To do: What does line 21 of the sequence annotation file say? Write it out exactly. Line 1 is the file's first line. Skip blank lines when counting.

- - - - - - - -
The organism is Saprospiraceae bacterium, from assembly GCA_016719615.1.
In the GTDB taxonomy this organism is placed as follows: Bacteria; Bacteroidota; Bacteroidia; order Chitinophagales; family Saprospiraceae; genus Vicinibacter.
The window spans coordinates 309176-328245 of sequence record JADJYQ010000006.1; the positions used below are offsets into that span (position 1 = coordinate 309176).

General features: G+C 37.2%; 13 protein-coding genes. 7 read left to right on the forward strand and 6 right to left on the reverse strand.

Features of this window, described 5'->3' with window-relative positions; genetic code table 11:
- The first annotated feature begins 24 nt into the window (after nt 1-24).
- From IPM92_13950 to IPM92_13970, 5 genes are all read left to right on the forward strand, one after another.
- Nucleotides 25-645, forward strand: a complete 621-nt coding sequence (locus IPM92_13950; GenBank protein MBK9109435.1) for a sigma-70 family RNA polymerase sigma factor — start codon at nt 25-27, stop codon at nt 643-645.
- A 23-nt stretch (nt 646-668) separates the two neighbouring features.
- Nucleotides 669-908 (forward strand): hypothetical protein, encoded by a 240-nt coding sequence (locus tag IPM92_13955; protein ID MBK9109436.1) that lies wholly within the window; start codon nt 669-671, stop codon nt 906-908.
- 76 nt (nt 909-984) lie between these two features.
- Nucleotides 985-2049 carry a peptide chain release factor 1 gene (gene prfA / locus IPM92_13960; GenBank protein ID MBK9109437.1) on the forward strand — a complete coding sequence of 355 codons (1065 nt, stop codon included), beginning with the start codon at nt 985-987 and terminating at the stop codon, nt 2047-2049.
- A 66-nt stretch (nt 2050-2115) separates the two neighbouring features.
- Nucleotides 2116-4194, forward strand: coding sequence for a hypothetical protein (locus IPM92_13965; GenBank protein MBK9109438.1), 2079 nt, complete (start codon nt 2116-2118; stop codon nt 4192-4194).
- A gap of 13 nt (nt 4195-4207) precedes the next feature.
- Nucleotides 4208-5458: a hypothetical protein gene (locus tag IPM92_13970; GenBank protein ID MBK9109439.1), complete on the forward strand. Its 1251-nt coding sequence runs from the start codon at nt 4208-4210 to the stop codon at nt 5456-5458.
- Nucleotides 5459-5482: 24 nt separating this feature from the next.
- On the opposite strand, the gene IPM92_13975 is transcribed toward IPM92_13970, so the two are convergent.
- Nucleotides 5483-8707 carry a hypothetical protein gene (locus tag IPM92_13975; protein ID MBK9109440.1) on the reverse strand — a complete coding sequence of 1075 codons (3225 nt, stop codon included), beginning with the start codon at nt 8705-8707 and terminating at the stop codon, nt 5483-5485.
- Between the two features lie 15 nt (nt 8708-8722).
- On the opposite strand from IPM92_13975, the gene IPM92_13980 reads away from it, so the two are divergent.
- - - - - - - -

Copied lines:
- On the opposite strand from IPM92_13975, the gene IPM92_13980 reads away from it, so the two are divergent.